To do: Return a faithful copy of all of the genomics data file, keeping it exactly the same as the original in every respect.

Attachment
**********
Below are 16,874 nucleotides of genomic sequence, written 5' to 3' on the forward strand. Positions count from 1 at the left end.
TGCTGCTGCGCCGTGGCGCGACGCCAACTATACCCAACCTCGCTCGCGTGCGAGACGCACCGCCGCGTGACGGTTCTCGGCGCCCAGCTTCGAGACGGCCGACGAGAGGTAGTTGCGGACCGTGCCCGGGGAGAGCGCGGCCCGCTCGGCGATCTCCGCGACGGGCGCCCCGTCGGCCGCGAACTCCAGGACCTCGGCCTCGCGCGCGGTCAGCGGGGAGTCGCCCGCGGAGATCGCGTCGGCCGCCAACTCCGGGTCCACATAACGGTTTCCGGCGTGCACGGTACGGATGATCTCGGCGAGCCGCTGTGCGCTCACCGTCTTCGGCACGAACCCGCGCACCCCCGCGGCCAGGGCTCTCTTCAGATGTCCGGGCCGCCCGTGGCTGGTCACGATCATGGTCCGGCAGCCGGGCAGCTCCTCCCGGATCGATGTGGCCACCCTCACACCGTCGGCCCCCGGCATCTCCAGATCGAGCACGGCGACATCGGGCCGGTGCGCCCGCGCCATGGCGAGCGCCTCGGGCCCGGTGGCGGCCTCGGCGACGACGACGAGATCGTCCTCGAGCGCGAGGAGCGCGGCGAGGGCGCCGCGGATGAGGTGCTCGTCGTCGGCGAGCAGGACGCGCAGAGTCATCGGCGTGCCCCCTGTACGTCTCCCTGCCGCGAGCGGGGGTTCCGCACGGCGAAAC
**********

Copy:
Below are 16,874 nucleotides of genomic sequence, written 5' to 3' on the forward strand. Positions count from 1 at the left end.
TGCTGCTGCGCCGTGGCGCGACGCCAACTATACCCAACCTCGCTCGCGTGCGAGACGCACCGCCGCGTGACGGTTCTCGGCGCCCAGCTTCGAGACGGCCGACGAGAGGTAGTTGCGGACCGTGCCCGGGGAGAGCGCGGCCCGCTCGGCGATCTCCGCGACGGGCGCCCCGTCGGCCGCGAACTCCAGGACCTCGGCCTCGCGCGCGGTCAGCGGGGAGTCGCCCGCGGAGATCGCGTCGGCCGCCAACTCCGGGTCCACATAACGGTTTCCGGCGTGCACGGTACGGATGATCTCGGCGAGCCGCTGTGCGCTCACCGTCTTCGGCACGAACCCGCGCACCCCCGCGGCCAGGGCTCTCTTCAGATGTCCGGGCCGCCCGTGGCTGGTCACGATCATGGTCCGGCAGCCGGGCAGCTCCTCCCGGATCGATGTGGCCACCCTCACACCGTCGGCCCCCGGCATCTCCAGATCGAGCACGGCGACATCGGGCCGGTGCGCCCGCGCCATGGCGAGCGCCTCGGGCCCGGTGGCGGCCTCGGCGACGACGACGAGATCGTCCTCGAGCGCGAGGAGCGCGGCGAGGGCGCCGCGGATGAGGTGCTCGTCGTCGGCGAGCAGGACGCGCAGAGTCATCGGCGTGCCCCCTGTACGTCTCCCTGCCGCGAGCGGGGGTTCCGCACGGCGAAAC